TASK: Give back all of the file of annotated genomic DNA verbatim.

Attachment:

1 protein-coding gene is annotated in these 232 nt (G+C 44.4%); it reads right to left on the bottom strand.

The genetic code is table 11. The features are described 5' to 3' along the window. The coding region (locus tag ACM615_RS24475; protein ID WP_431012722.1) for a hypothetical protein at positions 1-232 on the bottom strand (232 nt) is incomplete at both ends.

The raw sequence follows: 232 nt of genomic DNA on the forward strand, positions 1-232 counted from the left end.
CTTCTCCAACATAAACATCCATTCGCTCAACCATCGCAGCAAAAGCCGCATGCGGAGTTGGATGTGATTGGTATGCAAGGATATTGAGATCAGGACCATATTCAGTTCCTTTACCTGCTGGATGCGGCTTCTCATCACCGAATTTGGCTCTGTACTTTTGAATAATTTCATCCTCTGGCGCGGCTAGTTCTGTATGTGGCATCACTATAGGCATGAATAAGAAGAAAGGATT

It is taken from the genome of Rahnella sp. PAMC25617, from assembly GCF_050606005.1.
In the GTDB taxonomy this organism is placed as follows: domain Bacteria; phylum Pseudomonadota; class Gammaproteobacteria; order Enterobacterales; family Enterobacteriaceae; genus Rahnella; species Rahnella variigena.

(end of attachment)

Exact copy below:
1 protein-coding gene is annotated in these 232 nt (G+C 44.4%); it reads right to left on the bottom strand.

The genetic code is table 11. The features are described 5' to 3' along the window. The coding region (locus tag ACM615_RS24475; protein ID WP_431012722.1) for a hypothetical protein at positions 1-232 on the bottom strand (232 nt) is incomplete at both ends.

The raw sequence follows: 232 nt of genomic DNA on the forward strand, positions 1-232 counted from the left end.
CTTCTCCAACATAAACATCCATTCGCTCAACCATCGCAGCAAAAGCCGCATGCGGAGTTGGATGTGATTGGTATGCAAGGATATTGAGATCAGGACCATATTCAGTTCCTTTACCTGCTGGATGCGGCTTCTCATCACCGAATTTGGCTCTGTACTTTTGAATAATTTCATCCTCTGGCGCGGCTAGTTCTGTATGTGGCATCACTATAGGCATGAATAAGAAGAAAGGATT

It is taken from the genome of Rahnella sp. PAMC25617, from assembly GCF_050606005.1.
In the GTDB taxonomy this organism is placed as follows: domain Bacteria; phylum Pseudomonadota; class Gammaproteobacteria; order Enterobacterales; family Enterobacteriaceae; genus Rahnella; species Rahnella variigena.